@Peezus Most of his score at will points come off a fast break against 6'3 or smaller guards. If you really think Ben Simmons is going to be scoring 20ppg like LeBron James, your crazy. I love the way he plays, sits by the free throw making plays for others. His defense is incredible. And his rebounding skills is great. But what I'm saying is if he can't knock down shots in the NBA, he will not be a franchise player.
Player to Watch: Aaron Craft, PG
I had the opportunity to interview Craft one-on-one for the first time at the Big Ten Media Day. I was already a huge fan of his game on the court and that basketball man crush grew even more after our conversation.
Key Non-Conference Games:
11/9 vs. Marquette (on USS Yorktown)
11/17 vs. Rhode Island (Hall of Fame Tip-Off)
11/18 vs. Washington/Seton Hall (Hall of Fame Tip-Off)
11/28 at Duke (Big Ten/ACC Challenge)
12/8 vs. Long Beach State
12/22 vs. Kansas
Predicted Big Ten Finish: 3rd
It certainly says something about what Thad Matta has built the Buckeyes program into when the team has lost both Jared Sullinger and William Buford, yet is still a top-five ranked squad for the preseason polls. As you can tell, I am not that high on Ohio State this year since the team has some big shoes to fill.
With Sullinger and Buford gone, DeShaun Thomas becomes the go-scorer. Getting buckets has never been an issue for the lefty as he is a difficult matchup defensively because of his ability to shoot the three, attack the basket, and use his strength to post up smaller defenders. He does get too shot-happy at times, and needs to improve as a defender, but is well-deserving of being on the preseason Wooden Award List.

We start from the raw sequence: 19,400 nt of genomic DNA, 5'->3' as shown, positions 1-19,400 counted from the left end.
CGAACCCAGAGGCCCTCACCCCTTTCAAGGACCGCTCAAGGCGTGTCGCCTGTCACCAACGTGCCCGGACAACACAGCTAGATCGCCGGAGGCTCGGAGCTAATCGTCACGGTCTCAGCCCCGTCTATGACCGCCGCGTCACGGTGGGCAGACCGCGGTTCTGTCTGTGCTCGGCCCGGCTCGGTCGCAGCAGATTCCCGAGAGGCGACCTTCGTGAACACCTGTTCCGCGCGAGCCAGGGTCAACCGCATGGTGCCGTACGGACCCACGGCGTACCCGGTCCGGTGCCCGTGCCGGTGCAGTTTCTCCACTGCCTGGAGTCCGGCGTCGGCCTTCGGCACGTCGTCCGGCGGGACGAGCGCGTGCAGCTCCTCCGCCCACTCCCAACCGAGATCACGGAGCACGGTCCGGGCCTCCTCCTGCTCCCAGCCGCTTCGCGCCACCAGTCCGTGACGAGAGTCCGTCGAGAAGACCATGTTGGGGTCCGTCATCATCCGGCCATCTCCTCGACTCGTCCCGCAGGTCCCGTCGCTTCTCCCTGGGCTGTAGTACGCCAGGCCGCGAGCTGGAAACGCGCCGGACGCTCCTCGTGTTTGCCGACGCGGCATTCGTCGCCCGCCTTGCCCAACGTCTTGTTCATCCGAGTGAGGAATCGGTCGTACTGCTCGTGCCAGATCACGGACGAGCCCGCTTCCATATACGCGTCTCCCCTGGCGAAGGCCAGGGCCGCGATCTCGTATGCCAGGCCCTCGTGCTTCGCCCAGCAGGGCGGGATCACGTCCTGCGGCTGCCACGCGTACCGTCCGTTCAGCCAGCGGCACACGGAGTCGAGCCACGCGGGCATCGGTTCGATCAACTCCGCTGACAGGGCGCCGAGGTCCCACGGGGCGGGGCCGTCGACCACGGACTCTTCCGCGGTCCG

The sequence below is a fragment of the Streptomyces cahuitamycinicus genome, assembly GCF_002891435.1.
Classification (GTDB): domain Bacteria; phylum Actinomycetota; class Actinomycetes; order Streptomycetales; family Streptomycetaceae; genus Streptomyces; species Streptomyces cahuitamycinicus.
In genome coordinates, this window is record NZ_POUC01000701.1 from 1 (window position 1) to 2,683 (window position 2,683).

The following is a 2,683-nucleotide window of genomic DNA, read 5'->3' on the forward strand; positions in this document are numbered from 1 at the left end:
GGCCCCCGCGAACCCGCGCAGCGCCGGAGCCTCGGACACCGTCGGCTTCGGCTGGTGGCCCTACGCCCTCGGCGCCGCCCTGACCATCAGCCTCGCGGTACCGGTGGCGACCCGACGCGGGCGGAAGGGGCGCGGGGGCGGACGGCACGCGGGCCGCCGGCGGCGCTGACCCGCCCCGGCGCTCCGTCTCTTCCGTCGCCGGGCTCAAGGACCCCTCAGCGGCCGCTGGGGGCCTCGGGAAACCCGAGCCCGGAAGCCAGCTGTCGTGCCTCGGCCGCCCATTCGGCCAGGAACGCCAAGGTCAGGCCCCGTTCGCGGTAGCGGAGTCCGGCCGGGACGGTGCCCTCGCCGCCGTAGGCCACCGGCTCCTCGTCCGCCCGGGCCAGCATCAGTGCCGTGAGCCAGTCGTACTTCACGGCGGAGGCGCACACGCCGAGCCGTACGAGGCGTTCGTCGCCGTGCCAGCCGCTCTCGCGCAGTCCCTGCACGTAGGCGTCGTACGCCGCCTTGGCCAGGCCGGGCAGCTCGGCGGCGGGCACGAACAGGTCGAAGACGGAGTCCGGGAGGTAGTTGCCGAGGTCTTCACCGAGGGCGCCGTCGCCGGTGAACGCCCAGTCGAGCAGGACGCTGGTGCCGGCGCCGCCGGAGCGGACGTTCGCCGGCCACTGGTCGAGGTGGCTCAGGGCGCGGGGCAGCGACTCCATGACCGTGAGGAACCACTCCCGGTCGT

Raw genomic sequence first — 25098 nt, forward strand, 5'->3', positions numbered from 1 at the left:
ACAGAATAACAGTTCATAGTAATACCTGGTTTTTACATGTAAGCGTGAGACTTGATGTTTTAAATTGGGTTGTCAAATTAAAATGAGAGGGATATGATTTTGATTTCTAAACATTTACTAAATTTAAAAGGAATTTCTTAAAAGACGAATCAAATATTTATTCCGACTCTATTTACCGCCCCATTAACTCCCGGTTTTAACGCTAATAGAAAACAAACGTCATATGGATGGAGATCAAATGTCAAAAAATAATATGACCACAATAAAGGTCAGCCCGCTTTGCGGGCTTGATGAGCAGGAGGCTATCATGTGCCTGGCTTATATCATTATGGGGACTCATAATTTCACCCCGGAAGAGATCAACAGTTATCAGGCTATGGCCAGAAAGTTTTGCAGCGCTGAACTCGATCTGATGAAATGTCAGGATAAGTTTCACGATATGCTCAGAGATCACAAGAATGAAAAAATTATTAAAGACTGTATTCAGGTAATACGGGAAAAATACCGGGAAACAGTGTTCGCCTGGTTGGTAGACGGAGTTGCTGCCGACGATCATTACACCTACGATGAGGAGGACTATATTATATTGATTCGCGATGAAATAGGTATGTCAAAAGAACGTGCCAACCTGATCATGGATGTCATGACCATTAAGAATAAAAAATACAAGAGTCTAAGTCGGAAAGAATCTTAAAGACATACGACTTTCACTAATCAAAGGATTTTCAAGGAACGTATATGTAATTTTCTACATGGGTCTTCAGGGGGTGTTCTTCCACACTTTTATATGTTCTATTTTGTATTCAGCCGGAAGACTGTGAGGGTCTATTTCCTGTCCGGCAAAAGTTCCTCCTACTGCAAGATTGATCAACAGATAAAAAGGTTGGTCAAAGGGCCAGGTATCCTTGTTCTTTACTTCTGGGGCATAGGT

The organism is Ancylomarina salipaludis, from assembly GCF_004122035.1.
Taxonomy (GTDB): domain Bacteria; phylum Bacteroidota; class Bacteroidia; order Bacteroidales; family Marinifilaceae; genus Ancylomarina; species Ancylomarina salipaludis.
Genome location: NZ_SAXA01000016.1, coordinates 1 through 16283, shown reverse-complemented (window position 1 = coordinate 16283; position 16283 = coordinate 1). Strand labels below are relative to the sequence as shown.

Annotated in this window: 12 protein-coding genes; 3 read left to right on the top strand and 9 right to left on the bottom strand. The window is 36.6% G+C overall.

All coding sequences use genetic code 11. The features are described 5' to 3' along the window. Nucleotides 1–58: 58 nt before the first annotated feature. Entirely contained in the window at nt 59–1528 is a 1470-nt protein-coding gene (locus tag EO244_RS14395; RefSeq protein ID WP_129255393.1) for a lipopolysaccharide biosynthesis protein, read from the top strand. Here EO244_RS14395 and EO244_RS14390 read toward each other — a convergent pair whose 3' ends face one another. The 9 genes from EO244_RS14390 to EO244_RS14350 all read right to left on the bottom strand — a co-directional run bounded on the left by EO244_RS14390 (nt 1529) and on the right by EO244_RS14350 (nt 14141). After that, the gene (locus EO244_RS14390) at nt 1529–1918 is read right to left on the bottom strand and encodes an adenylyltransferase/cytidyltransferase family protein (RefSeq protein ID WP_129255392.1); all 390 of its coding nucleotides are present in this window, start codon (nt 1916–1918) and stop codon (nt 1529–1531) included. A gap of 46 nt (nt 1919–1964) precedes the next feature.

Joining Thomas on that list is junior point guard Aaron Craft. If you appreciate basketball, you cannot help but love how hard Craft competes on both ends of the floor, especially on defense as he is one of the best on-the-ball defenders in college basketball. He is used to deferring to others on the offensive end, but must become a more aggressive scorer to help take some of the load off Thomas.
Those are the two constants for the Buckeyes this season, but there are plenty of variables as to how successful the team will be. The biggest hole is in the middle where 6-11 sophomore Amir Williams is expected to take over. He is nowhere near the scorer Sullinger was, but brings a ton more on the defensive end as a rim protector. Evan Ravenel will return to his role as an energetic and physical option off the bench, while Trey McDonald isn't likely to see a whole lot of floor time since Matta usually utilizes a pretty tight rotation.
Like Williams, LaQuinton Ross is another guy expected to make major strides this season after barely playing a year ago. His length, athleticism, and versatility provide Matta with some flexibility in the frontcourt. Elite athlete Sam Thompson will once again be a valuable reserve. He has incredible ups and is a solid defender, but is still improving his all-around offensive game.
Lenzelle Smith returns to start at shooting guard. He proved to be a capable scorer at times in 2011 but for the most part, was used more as a glue guy-type player because of all the talent surrounding him. That will need to change this year, and he will need to be more consistent and aggressive as an offensive weapon. Shannon Scott figures to see minutes as the backup point guard and shooting guard, while freshman Amedeo Della Valle will likely have to wait his turn.
Ohio State doesn't have a ton of depth but that shouldn't be an issue for Matta, who typically only uses a seven-man rotation, eight at tops. The impact that guys like Williams and Ross make right away will be the difference between the Buckeyes being a Final Four contender or second-tier Big Ten program.
Ohio State Buckeyes (Last Year: 31-8, 13-5 in Big Ten)